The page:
Did you know that…
- The president of the Republic is the godparent of the seventh son born to any family. However, it is the edecán (aide-de-camp) who attends the christening on behalf of the president. It is said that this tradition began in 1907 when a Russian immigrant asked President José Figueroa Alcorta to be the godfather to his seventh son. This man believed that this would reverse the curse of the werewolf, as was commonly believed in Czarist Russia. The Czar has been long gone but the tradition is very much alive in Argentina.
- It is customary to eat gnocchi (potato dumplings called ñoquis in Argentina) on the 29th of each month, a tradition probably introduced by Italian immigrants. Gnocchi – made of potato, flour and salt- were a cheap meal, ideal for the last days of the month when money was tight. Don’t forget to place some money under the plate to attract good luck and fortune.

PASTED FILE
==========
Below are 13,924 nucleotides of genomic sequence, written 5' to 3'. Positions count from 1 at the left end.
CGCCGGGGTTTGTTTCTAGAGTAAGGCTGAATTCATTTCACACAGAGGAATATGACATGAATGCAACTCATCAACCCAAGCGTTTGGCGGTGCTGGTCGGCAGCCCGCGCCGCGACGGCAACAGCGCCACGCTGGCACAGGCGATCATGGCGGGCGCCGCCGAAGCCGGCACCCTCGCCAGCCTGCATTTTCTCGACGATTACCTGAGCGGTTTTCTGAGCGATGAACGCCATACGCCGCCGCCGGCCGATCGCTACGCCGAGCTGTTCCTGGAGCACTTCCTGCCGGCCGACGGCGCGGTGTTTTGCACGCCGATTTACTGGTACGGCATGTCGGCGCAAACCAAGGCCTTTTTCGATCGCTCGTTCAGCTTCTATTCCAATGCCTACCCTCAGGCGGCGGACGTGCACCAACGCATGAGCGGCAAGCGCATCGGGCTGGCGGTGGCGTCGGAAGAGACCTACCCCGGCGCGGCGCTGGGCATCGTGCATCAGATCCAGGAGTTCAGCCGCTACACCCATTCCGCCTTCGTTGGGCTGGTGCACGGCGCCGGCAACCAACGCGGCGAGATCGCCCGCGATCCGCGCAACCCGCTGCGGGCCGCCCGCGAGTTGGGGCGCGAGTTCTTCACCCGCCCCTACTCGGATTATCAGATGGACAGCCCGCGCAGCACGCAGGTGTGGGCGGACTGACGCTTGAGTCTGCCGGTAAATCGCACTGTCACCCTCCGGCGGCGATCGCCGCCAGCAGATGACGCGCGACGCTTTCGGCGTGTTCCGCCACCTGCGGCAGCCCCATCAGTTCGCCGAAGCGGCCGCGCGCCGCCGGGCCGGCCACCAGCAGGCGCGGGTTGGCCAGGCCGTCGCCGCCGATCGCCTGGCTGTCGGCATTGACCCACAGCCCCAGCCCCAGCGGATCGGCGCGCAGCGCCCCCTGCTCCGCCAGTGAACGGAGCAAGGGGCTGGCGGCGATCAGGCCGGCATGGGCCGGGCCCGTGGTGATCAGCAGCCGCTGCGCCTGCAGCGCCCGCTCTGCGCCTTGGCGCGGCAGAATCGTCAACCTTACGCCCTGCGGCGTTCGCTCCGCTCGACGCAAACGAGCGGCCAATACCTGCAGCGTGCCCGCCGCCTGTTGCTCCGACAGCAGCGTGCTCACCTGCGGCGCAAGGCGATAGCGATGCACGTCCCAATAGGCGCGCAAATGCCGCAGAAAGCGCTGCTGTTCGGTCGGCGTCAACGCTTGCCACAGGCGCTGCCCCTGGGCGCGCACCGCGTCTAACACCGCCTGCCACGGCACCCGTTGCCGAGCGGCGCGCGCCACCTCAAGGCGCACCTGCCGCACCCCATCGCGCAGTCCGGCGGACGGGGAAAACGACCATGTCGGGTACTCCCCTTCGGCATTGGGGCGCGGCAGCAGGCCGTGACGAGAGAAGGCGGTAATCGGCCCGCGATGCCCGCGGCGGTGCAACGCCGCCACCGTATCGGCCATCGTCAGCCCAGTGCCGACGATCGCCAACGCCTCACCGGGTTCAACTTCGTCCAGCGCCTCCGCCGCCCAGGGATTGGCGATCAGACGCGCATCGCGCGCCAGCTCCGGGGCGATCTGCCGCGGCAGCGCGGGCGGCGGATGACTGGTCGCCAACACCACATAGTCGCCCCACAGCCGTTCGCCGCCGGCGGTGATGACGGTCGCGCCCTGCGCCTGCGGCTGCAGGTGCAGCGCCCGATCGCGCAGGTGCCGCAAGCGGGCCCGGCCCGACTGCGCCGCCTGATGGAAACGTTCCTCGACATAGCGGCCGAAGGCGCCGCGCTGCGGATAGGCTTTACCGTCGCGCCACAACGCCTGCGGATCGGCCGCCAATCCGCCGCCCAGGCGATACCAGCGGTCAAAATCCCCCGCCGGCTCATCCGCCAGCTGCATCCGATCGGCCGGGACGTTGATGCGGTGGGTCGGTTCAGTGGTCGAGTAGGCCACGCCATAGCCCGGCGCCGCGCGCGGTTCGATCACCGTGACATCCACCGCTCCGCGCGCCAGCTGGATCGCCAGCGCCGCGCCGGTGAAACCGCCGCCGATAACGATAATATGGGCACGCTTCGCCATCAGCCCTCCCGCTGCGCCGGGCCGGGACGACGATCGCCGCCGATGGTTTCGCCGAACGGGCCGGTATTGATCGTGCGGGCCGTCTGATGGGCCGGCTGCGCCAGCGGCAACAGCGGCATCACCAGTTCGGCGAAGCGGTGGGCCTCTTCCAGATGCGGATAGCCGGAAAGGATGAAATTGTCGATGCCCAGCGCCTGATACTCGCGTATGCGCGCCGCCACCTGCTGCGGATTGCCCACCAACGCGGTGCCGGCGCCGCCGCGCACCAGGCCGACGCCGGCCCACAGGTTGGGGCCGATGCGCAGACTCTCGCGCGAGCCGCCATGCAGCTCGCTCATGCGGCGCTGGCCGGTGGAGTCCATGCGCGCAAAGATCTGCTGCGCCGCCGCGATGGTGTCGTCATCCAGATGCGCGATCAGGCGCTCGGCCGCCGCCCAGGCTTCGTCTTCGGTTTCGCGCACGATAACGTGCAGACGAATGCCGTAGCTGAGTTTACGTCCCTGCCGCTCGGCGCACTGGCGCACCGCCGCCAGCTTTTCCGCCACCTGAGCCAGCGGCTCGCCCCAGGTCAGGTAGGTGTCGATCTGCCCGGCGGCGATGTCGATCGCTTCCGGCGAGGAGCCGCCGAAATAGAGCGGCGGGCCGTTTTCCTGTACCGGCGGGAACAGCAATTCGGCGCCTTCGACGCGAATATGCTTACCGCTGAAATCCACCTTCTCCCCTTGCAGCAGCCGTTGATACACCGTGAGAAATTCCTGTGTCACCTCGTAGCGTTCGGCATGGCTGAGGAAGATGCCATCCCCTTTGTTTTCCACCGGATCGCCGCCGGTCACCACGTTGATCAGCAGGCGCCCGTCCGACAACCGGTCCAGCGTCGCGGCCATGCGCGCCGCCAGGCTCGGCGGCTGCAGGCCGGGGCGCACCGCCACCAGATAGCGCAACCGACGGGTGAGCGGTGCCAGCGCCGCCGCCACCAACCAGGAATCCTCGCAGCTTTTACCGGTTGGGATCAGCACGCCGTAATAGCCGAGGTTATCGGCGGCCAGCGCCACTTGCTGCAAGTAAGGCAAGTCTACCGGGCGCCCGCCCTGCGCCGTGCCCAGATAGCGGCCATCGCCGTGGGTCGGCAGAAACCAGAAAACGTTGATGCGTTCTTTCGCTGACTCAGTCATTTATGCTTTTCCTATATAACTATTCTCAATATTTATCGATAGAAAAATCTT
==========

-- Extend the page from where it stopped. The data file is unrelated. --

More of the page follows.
- The national sport of Argentina is not football but pato (I can see Maradona and Messi frowning at this.) The sport of pato (horseball) was first played in 1610 in Buenos Aires. Pato is Spanish for duck, which was used then in lieu of a ball. The live duck was later replaced by a stuffed leather ball with handles. Pato is played on horseback and the object of the game is to snatch the pato from the opposing team.
- Contrary to widespread belief, Ernesto “Che” Guevara was not Cuban but Argentinean. He was born in the city of Rosario in 1928.
- When an animal, such as a lion cub or a baby elephant, is born at any zoo, it is (human) children who choose its name. There usually is a suggestion box outside the cage. The zoo director randomly chooses a slip of paper with a name on it and announces the winning moniker.